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Vangelis - Vangelis & Irene Papas: Odes CD (album) cover




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3.63 | 53 ratings

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4 stars This is really an Irene Papas album. I mean, her name is on the cover and the binding. So why do I consider it one by Vangelis? For that matter, why does the Progressive Archives consider it Vangelis'? Because he produced it, arranged it, and performed all the instruments on it. There are also a couple of instrumentals on it which he composed. Irene Papas sings. I had only known her as an actress before buying this CD, but she has a wonderful voice ? deep and throaty.

The CD opens grandly with Les 40 Braves, a theme song if I ever heard one, but I don't know if it ever was used as such. It is both a march and a chant. Think of it as a precursor to Chariots of Fire. Soft resonant tones as only Vangelis can create them introduce the next piece, Neranzoula. Irene Papas comes in, and the mood stays serene, a nice contrast to the power of the previous track. A gorgeous piece. After this comes La Danse Du Feu, the first of two instrumentals on the album. This one begins in a manner reminiscent of the more jazzy tracks from Albedo 0.39, and then moves to some of the mideasternish territory he covered in even earlier albums. Ms. Papas then provides a balance by an a cappella piece. Her voice is wonderful here, full of soul and emotion. The Vangelis soft touch returns for Le Flueve, glittering with sparkling electronics. Racines is the second instrumental and longest track, clocking in at close to nine minutes. This may perhaps be the slowest piece on the whole album. A sequence of sharp tones beats out a slow rhythm, while panpipes and oud (both really keyboards) alternate leads. The mood is that of an expectant hush, that we are moving towards something. Our travels here, of course, are through the nighted desert, our way lit only by the myriad stars above. I don't know where I'm going on this trip, but I'm definitely on the trek. Lamento follows right along, as dour as you would expect. Menousis comes in as light as Lamento was dark. It is the catchiest and brightest track on the whole album. This is not to say it is a fast track. In fact, the tempo is really no faster than any of the others. It has a folksy quality to it.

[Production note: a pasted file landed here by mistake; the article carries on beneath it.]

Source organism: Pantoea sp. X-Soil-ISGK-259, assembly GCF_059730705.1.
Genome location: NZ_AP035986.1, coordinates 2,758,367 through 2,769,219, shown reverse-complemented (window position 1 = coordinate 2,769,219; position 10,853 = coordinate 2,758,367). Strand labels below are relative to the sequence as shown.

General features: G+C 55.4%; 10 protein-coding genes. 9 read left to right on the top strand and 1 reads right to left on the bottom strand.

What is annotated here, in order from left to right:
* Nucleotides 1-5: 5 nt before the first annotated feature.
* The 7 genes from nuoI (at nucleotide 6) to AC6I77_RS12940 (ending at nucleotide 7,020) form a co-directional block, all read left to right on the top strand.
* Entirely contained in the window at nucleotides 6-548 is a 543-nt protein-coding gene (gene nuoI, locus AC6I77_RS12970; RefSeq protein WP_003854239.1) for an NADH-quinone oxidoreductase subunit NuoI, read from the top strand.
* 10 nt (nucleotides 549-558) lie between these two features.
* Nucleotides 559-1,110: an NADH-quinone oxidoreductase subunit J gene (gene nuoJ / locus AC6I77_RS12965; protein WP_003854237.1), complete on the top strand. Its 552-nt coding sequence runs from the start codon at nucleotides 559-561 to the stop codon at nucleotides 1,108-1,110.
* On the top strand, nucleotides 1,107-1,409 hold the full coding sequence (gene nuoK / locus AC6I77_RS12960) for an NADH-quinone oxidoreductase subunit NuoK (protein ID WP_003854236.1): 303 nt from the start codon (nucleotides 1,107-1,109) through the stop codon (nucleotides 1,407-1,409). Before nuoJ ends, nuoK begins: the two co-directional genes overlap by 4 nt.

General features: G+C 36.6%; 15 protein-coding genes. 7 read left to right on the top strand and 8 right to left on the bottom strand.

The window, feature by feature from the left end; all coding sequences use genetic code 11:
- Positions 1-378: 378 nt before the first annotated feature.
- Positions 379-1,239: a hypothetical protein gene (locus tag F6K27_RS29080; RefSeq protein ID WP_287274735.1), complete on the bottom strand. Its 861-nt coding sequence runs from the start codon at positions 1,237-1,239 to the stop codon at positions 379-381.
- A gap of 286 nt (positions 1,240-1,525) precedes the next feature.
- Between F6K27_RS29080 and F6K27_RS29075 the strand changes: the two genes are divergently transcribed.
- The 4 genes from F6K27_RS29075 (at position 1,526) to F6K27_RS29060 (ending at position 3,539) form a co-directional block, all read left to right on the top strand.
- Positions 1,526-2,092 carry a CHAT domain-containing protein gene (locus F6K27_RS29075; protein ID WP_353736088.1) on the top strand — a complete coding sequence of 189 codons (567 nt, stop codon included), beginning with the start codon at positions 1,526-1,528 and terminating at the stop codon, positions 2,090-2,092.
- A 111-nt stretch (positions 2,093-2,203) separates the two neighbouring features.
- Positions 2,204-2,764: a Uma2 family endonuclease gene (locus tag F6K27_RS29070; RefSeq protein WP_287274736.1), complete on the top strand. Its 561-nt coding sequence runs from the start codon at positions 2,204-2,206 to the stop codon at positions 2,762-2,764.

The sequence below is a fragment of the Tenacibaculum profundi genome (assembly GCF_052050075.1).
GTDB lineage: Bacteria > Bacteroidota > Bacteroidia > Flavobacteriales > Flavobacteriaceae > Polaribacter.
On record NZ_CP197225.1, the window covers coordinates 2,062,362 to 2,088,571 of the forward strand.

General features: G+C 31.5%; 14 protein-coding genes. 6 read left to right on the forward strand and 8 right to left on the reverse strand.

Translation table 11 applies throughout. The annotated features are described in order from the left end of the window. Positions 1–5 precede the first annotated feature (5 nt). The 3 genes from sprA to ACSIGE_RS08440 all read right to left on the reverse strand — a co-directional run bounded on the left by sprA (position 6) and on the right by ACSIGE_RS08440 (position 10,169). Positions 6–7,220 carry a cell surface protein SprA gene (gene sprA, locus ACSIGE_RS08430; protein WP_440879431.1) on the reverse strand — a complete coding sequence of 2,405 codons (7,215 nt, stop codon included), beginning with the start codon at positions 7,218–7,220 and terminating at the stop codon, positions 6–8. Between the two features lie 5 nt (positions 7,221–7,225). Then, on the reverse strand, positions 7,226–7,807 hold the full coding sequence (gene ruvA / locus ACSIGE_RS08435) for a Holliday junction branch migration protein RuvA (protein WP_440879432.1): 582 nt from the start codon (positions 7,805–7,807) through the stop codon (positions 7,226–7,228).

Overall, this is a slow and melodic album filled with soft textures, which ironically are stark at times. It is also filled with beautiful music all the way through. The Vangelis purist who exclusively likes instrumentals will probably not be interested in this one. Their loss. I am very glad I happened upon it.

Progosopher | 4/5 |


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